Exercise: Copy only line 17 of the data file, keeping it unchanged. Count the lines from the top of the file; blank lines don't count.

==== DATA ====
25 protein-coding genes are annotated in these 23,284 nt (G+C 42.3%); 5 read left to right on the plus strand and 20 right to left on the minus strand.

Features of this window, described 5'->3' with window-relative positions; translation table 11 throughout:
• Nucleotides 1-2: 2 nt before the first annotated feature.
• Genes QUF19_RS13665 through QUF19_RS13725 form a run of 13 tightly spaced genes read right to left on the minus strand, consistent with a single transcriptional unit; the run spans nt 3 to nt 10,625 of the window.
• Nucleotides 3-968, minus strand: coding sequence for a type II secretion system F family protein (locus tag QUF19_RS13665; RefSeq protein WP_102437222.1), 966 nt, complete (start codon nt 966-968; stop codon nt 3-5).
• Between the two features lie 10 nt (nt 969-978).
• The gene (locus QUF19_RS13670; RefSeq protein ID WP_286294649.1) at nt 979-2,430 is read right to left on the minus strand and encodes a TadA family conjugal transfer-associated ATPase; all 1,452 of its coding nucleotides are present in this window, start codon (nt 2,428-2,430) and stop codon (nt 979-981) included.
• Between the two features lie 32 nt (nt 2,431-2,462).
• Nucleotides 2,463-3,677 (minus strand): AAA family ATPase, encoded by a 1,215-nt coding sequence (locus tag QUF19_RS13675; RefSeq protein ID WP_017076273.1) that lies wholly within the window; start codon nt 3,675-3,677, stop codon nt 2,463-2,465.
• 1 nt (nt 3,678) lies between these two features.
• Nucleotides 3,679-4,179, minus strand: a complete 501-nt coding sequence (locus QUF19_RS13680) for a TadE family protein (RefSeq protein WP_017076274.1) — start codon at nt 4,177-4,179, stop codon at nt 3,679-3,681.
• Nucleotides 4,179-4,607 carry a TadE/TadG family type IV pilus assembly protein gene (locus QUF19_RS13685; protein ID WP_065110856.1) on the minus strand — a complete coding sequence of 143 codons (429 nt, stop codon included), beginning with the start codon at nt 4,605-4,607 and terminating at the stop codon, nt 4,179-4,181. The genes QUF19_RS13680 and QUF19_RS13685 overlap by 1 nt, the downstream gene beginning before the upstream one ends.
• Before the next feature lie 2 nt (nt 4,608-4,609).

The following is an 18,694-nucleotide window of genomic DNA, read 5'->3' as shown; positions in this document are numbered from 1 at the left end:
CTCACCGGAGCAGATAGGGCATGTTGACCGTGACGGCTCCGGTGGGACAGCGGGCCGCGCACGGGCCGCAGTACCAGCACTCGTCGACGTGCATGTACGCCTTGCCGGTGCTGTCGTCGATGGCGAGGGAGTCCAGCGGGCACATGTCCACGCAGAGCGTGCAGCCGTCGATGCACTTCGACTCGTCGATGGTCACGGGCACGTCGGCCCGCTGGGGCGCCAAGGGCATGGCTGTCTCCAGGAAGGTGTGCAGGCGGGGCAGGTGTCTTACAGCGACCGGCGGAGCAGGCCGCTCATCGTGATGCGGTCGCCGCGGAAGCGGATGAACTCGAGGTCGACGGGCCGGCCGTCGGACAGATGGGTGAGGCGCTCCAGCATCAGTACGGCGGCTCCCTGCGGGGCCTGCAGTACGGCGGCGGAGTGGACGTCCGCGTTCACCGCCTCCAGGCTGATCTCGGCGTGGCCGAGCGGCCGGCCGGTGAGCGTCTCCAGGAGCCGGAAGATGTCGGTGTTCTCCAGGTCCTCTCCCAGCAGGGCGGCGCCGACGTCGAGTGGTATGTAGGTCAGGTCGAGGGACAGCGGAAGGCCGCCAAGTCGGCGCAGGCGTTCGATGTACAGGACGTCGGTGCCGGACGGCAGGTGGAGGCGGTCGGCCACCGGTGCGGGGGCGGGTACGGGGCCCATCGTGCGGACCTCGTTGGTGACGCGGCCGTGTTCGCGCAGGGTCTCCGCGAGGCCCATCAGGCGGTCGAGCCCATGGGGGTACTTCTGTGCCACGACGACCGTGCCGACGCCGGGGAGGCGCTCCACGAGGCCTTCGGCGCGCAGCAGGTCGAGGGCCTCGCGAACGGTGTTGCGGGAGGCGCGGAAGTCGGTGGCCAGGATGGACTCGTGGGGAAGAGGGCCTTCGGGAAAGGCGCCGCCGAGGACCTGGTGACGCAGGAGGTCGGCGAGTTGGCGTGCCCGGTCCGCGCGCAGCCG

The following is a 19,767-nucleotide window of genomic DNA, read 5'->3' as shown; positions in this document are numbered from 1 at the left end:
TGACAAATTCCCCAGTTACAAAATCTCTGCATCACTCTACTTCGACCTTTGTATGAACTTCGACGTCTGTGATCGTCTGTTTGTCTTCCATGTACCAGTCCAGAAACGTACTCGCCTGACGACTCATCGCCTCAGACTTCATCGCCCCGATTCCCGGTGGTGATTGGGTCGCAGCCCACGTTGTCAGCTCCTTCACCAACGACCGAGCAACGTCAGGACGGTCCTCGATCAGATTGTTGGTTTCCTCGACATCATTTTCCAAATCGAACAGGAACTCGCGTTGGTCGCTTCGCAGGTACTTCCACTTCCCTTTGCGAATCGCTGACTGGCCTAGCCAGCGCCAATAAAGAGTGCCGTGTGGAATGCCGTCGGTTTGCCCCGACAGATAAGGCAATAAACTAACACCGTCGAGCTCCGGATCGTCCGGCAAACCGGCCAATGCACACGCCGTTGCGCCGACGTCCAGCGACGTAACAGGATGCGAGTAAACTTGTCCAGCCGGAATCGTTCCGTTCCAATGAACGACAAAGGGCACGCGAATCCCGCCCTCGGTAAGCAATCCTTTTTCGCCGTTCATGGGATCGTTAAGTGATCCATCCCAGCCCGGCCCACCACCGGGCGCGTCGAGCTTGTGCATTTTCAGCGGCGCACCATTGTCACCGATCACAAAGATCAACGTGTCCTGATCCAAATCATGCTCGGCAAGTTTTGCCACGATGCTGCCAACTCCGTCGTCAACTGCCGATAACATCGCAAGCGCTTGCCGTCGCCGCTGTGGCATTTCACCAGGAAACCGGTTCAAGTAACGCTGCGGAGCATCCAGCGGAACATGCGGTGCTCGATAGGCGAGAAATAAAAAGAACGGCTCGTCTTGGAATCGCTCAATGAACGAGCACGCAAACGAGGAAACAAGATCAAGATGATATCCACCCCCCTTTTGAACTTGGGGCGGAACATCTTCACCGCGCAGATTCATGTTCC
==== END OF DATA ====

TGACAAATTCCCCAGTTACAAAATCTCTGCATCACTCTACTTCGACCTTTGTATGAACTTCGACGTCTGTGATCGTCTGTTTGTCTTCCATGTACCAGTCCAGAAACGTACTCGCCTGACGACTCATCGCCTCAGACTTCATCGCCCCGATTCCCGGTGGTGATTGGGTCGCAGCCCACGTTGTCAGCTCCTTCACCAACGACCGAGCAACGTCAGGACGGTCCTCGATCAGATTGTTGGTTTCCTCGACATCATTTTCCAAATCGAACAGGAACTCGCGTTGGTCGCTTCGCAGGTACTTCCACTTCCCTTTGCGAATCGCTGACTGGCCTAGCCAGCGCCAATAAAGAGTGCCGTGTGGAATGCCGTCGGTTTGCCCCGACAGATAAGGCAATAAACTAACACCGTCGAGCTCCGGATCGTCCGGCAAACCGGCCAATGCACACGCCGTTGCGCCGACGTCCAGCGACGTAACAGGATGCGAGTAAACTTGTCCAGCCGGAATCGTTCCGTTCCAATGAACGACAAAGGGCACGCGAATCCCGCCCTCGGTAAGCAATCCTTTTTCGCCGTTCATGGGATCGTTAAGTGATCCATCCCAGCCCGGCCCACCACCGGGCGCGTCGAGCTTGTGCATTTTCAGCGGCGCACCATTGTCACCGATCACAAAGATCAACGTGTCCTGATCCAAATCATGCTCGGCAAGTTTTGCCACGATGCTGCCAACTCCGTCGTCAACTGCCGATAACATCGCAAGCGCTTGCCGTCGCCGCTGTGGCATTTCACCAGGAAACCGGTTCAAGTAACGCTGCGGAGCATCCAGCGGAACATGCGGTGCTCGATAGGCGAGAAATAAAAAGAACGGCTCGTCTTGGAATCGCTCAATGAACGAGCACGCAAACGAGGAAACAAGATCAAGATGATATCCACCCCCCTTTTGAACTTGGGGCGGAACATCTTCACCGCGCAGATTCATGTTCC